Tennis: Courier fells Ivanisevic the terrible: Man of a thousand aces deals himself dud hand

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The Independent Online
IT COULD be argued that Goran Ivanisevic defeated himself in the final of the Italian Open here yesterday. That certainly was how the Croat viewed a dismal performance in losing to Jim Courier, 6-1, 6-2, 6-2, in two hours and one minute.

Ivanisevic admitted that he had lost belief in himself before going into the match and also that he adopted the wrong tactics, 'standing back and playing like Sabatini'. It is just as well that Sabatini did not react after losing the women's final a week earlier the way Ivanisevic did yesterday. He tore his shirt off and tossed it aside.

Though Courier remains subordinate on the world rankings computer to his American compatriot, Pete Sampras, the way he demoralised Ivanisevic to retain the title left little doubt that he will be the man to beat when he defends the French Open championship in Paris next week.

Ivanisevic, who has struggled since a stress fracture to a foot caused him to miss the Australian Open, had an encouraging week until yesterday. The highlight was a straight-sets win against Sampras in the semi-finals, in which the lofty left-hander disheartened the world No 1 with his big serve and some intelligent rallying. Sampras has yet to defeat a top-10 player on clay.

Courier, unlike Sampras, enjoys tests of endurance on the slower courts. He has said that if he had to play one match for his life, he would choose to play it on clay. As this indicates, he is the type who will savage a tentative opponent.

While whatever confidence Ivanisevic had gained in his previous matches was draining as the national anthems of Croatia, the United States and Italy were being played during the preliminaries, Courier stood with his hands in his pockets.

This was bad form on a scale that minimises Andre Agassi's neglect to doff his cap to the Duchess of Kent after winning Wimbledon. Courier explained that he had other things on his mind. 'I wasn't listening or hearing any of that stuff,' he said, 'I was thinking about the match.'

His thoughts were so positive that the nervous Ivanisevic was 5-1 down before he knew where he was, and his temper had become as ragged as his game. He recived a code violation for breaking a racket and was fortunate to escape further punishment for two other racket-throwing offences.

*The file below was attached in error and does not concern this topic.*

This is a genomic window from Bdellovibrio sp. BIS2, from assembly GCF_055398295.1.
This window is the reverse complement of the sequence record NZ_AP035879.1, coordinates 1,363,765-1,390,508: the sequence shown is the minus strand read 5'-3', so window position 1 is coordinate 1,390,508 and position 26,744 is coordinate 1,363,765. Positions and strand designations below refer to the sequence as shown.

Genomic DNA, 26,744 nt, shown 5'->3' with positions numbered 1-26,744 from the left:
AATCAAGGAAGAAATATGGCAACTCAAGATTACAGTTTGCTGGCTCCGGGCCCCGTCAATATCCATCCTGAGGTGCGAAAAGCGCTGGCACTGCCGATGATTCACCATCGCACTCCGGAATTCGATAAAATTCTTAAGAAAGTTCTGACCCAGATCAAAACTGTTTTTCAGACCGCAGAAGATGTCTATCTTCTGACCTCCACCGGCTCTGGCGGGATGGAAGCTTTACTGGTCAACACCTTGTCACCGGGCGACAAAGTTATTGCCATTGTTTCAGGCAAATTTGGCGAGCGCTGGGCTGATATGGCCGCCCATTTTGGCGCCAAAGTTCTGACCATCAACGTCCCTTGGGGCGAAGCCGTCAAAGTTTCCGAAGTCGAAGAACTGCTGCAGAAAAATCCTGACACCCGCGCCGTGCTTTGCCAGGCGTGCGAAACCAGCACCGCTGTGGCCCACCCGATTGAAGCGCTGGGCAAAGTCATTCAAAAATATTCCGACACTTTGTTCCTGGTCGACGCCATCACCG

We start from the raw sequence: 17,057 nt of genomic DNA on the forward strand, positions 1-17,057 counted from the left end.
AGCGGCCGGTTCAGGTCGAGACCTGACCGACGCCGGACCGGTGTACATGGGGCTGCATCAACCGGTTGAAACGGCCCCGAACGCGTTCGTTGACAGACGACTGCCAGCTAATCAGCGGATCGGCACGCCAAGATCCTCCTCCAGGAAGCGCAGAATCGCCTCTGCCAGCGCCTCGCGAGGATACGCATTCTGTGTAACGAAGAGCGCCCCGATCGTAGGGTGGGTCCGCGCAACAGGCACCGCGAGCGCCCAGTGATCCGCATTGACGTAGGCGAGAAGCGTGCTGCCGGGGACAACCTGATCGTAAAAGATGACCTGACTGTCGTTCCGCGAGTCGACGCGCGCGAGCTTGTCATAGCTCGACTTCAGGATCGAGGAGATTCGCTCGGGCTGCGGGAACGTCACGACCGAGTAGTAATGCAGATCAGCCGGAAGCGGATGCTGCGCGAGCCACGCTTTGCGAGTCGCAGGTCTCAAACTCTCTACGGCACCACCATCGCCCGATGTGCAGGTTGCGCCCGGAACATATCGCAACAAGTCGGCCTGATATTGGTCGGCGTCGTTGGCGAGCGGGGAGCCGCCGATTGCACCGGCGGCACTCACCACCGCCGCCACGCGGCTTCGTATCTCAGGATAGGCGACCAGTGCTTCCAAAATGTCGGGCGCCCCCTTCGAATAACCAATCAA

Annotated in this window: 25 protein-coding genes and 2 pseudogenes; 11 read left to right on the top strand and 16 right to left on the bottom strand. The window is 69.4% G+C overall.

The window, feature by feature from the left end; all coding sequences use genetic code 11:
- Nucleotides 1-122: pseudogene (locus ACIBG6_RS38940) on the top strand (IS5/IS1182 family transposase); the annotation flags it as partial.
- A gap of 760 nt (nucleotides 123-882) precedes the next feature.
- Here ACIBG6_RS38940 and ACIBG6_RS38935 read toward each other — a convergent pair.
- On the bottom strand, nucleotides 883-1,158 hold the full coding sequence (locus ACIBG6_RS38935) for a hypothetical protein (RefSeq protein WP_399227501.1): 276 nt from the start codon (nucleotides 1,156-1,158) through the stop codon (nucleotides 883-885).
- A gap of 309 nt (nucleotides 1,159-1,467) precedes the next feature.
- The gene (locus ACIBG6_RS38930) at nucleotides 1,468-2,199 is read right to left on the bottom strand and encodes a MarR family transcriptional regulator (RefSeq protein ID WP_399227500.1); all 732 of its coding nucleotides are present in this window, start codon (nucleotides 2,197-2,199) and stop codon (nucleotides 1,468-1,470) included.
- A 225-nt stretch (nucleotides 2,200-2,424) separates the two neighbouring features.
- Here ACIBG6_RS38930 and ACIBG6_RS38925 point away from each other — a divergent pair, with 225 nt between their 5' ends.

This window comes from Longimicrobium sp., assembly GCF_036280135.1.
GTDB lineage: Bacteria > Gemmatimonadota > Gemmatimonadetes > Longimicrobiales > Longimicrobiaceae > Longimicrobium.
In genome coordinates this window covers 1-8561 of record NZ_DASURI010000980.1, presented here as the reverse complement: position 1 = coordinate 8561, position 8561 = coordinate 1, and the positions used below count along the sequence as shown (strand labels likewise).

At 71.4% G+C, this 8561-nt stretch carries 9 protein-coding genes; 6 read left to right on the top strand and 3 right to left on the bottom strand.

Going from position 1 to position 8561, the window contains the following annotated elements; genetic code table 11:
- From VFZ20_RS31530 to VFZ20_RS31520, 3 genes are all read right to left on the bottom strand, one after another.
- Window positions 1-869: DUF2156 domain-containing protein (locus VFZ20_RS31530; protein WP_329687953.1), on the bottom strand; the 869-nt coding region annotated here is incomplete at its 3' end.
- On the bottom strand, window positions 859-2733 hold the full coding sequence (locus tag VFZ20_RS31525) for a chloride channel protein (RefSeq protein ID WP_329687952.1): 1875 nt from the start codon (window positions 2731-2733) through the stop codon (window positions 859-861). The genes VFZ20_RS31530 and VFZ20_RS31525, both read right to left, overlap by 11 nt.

Last year's man of a thousand aces was unable to damage his opponent. Of the six aces Ivanisevic hit, three came in sequence to save the opening game of the second set. He was broken in the fifth game, by which time the thunder overhead matched the Croat's mood.

It could not have eased Ivanisevic's frustration that each time one of his numerous supporters went solo in an effort to raise his spirits ('Sei stupendo, Goran]'), Courier responded with an ace, a service winner, or a killing service return.

The American still feels a chill whenever he recalls being one of Ivanisevic's victims when the Croat served 105 aces in a week indoors in Stuttgart last year (a good example of the difference between fast and slow courts) and was taking no chances. 'I'm always wary that he's going to rise up and play great tennis,' he said. 'I concentrated on staying aggressive so that he couldn't take the play.'

There seemed little chance of Ivanisevic taking anything after he was broken in the fifth game of the third set, and he was the first to know it. 'He didn't have to give anything extra today,' Ivanisevic said. 'I stayed too far back. I missed too many shots. I served bad. I was terrible. I always play wrong against him, and today I didn't play at all until I was 5-1 down. He dictated everything. He was all over me. But not only me, everybody. Mentally, he is the strongest.'

Courier has now won four tournaments this year, the same number as Sampras. Moreover, Courier's four includes a Grand Slam, the Australian Open. Even so, his points over a 12-month period are fewer than Sampras's by 284, which is roughly the total Courier was defending here.

Along with the points and a cheque for dollars 240,000 (pounds 156,000), Courier had the distinction of being the first player to successfully defend the title since Jaroslav Drobny in 1950 and 1951. It would be churlish to remind Courier that it took Drobny 11 attempts and three finals before he won Wimbledon in 1954.

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